An electronic search was conducted in the months of May and June 2020 for manuscripts on possible modes of transmission of SARS-CoV-2. Primary databases that were used for the search are WHO, PubMed, and Google Scholar. The search strategy used the keywords modes, transmission, spread, coronavirus, COVID-19, and their combination.

Data Screening and Eligibility

The final review articles fulfilled the following criteria:

  1. 1.

    Reported modes of transmission in the laboratory-proven COVID-19 patients

  2. 2.

    Included patient data regardless of age, gender, or location

  3. 3.

    Full text, peer-reviewed articles

  4. 4.

    Articles in English

Articles that did not contain patient data or studies pertaining to SARS-CoV-1 and MERS were excluded. Each paper was reviewed by two reviewers independently, and disagreements were discussed and resolved via a consensus.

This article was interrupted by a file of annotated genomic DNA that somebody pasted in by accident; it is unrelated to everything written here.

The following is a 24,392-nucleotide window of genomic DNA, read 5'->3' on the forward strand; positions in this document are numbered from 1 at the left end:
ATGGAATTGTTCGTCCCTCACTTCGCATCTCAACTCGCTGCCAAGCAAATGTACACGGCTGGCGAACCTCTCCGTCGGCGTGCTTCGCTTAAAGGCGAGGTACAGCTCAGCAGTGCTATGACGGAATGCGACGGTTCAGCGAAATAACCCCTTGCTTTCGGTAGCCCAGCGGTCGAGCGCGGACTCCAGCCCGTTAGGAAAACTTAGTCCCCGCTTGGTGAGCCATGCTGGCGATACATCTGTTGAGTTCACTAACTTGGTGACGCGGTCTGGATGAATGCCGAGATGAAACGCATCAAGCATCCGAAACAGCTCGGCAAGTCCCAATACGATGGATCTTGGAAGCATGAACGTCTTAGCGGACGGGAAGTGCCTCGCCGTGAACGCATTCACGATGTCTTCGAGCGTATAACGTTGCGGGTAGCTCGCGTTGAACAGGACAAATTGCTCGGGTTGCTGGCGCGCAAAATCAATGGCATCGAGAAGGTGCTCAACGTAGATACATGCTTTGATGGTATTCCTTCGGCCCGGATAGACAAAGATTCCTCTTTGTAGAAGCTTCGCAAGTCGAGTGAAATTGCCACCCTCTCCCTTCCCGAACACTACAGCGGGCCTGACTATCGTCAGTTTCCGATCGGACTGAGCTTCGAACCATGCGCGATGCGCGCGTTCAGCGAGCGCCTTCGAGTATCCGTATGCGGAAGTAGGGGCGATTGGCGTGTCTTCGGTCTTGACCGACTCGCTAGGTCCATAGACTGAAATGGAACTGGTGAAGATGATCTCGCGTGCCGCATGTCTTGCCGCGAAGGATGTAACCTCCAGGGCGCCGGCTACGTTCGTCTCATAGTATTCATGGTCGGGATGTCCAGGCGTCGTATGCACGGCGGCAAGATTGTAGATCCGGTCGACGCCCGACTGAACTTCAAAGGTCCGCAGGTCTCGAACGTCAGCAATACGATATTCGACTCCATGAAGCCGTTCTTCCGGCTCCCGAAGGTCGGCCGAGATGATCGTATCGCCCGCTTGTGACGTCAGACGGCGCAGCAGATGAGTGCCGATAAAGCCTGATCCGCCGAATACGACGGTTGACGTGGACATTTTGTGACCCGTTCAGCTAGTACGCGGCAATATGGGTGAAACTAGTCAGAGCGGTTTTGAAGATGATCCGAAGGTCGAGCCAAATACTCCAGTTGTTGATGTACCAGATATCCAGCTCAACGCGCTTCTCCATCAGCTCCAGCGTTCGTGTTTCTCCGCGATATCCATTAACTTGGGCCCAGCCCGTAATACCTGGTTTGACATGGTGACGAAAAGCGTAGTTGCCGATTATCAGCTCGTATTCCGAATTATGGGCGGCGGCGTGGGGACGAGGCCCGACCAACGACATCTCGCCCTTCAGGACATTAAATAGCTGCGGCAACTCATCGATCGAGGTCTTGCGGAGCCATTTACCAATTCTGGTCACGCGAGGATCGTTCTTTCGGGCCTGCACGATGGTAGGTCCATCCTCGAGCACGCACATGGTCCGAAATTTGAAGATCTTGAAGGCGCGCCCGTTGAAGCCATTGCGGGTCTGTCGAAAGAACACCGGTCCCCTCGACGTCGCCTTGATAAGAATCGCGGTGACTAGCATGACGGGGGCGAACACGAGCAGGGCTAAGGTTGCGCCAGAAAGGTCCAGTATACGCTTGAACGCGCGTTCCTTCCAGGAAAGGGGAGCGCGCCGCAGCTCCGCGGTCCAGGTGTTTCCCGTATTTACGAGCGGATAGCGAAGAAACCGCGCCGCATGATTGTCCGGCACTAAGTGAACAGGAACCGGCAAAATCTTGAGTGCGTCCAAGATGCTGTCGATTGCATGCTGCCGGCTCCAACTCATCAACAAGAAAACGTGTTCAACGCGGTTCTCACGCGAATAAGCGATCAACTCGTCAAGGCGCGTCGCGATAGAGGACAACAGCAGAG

Data Collection and Analysis

Data was collected in the following categories when available:

  1. 1.

    Patient demographics

  2. 2.

    Mode of transmission described

  3. 3.

    Number of patients per mode

We tabulated the data using Microsoft Excel. Referencing was done according to guidelines using Endnote.

This study did not require ethical approval as data was obtained from already available databases, and patients were not directly involved.

Results and Discussion

The outbreak of SARS-CoV-2 occurred in Wuhan, China, and soon a large number of residents and the tourists visiting the city contracted the virus. However, overtime several cases with an absence of travel history to the majorly affected areas were identified, hence, raising a strong possibility of community transmission and necessitating the need to explore various ways by which the virus may be transmitted. Interestingly, a number of modes were identified other than respiratory tract secretions (Fig. 1).